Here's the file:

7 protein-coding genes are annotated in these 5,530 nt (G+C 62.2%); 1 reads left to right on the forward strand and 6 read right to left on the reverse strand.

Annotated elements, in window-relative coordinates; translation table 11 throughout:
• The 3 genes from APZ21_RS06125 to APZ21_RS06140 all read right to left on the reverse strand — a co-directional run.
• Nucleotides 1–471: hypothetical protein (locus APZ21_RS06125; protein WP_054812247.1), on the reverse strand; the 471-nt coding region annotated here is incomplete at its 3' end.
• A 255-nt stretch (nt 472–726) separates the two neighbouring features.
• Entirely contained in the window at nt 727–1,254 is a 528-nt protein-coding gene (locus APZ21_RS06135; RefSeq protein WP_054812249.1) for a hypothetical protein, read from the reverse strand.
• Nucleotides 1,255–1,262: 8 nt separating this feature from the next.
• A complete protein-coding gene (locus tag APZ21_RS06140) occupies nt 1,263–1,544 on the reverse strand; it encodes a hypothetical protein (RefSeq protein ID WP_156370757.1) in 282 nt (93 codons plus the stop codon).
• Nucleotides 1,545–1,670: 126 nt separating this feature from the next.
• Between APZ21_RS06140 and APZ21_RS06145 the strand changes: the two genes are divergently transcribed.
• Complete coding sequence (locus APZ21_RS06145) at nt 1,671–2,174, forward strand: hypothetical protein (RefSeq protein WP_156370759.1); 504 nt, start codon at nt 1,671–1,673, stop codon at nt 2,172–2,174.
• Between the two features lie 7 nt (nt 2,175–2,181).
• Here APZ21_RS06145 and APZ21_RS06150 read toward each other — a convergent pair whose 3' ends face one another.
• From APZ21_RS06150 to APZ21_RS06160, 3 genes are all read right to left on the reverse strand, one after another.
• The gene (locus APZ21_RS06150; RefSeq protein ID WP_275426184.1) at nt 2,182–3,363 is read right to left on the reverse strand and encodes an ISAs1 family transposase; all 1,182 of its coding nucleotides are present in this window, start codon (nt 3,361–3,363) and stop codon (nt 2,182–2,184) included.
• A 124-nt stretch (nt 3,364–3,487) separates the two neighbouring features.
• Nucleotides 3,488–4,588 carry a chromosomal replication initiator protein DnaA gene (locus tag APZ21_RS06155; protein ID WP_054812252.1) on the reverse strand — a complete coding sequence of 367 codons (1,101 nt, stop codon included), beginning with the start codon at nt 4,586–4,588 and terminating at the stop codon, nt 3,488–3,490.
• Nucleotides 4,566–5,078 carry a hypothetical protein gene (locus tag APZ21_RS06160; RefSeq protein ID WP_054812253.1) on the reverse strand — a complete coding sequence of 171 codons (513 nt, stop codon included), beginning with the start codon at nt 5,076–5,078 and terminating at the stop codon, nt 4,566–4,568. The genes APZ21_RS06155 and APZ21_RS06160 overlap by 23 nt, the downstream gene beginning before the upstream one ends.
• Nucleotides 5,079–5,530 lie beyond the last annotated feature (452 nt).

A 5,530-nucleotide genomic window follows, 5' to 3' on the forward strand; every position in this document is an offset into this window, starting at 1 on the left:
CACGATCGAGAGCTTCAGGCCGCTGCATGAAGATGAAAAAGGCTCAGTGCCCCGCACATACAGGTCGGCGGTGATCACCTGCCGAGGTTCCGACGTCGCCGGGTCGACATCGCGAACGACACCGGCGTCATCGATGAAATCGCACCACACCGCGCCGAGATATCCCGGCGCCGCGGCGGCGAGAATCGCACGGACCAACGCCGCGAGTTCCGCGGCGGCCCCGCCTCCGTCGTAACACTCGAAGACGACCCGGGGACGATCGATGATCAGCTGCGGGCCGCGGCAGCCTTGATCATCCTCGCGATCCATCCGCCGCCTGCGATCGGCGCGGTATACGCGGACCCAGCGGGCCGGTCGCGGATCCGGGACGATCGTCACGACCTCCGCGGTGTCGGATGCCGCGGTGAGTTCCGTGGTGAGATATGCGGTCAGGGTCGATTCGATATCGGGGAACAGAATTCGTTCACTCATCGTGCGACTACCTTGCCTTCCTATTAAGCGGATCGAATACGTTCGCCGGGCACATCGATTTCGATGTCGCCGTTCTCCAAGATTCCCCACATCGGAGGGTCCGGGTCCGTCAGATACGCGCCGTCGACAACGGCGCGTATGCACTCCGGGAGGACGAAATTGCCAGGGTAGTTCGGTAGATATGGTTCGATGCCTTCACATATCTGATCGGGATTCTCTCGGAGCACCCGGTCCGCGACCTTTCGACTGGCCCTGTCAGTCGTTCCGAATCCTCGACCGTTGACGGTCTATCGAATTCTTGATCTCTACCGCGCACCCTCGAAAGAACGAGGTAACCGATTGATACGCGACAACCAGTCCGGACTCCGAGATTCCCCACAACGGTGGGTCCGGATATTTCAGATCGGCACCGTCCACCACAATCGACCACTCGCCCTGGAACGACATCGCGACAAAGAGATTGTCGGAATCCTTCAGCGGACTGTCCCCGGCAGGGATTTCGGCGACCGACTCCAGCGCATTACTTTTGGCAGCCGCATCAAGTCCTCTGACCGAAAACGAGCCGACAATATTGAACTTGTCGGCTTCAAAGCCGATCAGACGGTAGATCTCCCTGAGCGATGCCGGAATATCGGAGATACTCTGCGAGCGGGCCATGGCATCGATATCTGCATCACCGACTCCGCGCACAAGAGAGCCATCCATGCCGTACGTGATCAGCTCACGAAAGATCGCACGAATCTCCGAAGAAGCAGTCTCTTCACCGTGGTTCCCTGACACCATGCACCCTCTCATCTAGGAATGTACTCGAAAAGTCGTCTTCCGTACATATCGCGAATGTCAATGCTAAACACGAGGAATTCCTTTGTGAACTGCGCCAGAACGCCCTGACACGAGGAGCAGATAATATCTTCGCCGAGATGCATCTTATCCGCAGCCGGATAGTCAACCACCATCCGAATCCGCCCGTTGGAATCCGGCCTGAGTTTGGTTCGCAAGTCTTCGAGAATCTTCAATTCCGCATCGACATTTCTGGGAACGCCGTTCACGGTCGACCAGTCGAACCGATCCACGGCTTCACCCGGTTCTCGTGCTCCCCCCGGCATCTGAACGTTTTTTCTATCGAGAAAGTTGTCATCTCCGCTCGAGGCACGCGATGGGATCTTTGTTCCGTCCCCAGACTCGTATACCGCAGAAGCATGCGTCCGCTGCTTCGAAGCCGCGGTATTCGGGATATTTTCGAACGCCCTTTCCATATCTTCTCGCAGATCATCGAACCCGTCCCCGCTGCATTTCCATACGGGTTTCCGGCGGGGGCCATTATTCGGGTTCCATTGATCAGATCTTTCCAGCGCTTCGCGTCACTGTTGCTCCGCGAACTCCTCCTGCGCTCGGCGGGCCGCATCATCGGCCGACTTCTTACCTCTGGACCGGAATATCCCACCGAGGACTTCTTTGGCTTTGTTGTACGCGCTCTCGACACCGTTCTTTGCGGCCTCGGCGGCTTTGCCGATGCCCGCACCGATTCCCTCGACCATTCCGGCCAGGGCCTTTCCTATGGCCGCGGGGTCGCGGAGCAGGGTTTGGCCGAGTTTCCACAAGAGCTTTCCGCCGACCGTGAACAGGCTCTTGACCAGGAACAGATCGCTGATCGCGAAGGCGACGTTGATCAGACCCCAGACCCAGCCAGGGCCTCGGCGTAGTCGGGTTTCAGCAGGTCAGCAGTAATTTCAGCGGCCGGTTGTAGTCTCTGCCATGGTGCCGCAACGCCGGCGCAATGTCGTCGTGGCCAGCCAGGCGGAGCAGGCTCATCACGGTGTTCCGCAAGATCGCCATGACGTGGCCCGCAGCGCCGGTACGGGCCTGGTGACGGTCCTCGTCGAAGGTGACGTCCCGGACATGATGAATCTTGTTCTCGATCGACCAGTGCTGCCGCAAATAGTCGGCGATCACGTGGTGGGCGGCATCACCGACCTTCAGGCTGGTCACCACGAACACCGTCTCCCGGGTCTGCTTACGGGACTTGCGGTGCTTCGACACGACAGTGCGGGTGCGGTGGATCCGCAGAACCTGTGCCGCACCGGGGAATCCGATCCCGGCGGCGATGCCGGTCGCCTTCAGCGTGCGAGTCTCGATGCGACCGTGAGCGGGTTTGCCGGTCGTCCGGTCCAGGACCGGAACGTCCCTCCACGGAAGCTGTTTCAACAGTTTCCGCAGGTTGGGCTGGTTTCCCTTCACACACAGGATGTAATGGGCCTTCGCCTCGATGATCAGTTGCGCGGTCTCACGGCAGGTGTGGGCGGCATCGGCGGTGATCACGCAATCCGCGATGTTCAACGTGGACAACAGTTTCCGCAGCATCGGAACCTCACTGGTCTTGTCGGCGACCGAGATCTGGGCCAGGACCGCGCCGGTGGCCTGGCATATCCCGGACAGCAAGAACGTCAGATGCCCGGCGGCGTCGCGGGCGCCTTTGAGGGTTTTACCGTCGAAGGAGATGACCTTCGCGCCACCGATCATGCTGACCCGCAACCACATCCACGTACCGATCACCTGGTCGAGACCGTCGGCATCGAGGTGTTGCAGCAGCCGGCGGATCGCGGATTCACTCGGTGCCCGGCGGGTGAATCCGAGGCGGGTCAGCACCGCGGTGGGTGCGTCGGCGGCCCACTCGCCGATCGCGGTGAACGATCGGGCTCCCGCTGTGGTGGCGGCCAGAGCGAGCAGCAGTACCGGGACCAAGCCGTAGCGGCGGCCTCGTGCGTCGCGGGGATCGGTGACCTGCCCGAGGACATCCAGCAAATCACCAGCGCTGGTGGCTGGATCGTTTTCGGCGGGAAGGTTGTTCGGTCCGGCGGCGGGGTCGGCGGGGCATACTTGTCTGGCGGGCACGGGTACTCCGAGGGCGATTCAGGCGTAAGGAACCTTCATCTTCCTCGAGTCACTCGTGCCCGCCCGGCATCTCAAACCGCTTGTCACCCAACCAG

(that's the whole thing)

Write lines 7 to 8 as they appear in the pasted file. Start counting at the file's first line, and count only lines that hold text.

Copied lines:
• Nucleotides 1,255–1,262: 8 nt separating this feature from the next.
• A complete protein-coding gene (locus tag APZ21_RS06140) occupies nt 1,263–1,544 on the reverse strand; it encodes a hypothetical protein (RefSeq protein ID WP_156370757.1) in 282 nt (93 codons plus the stop codon).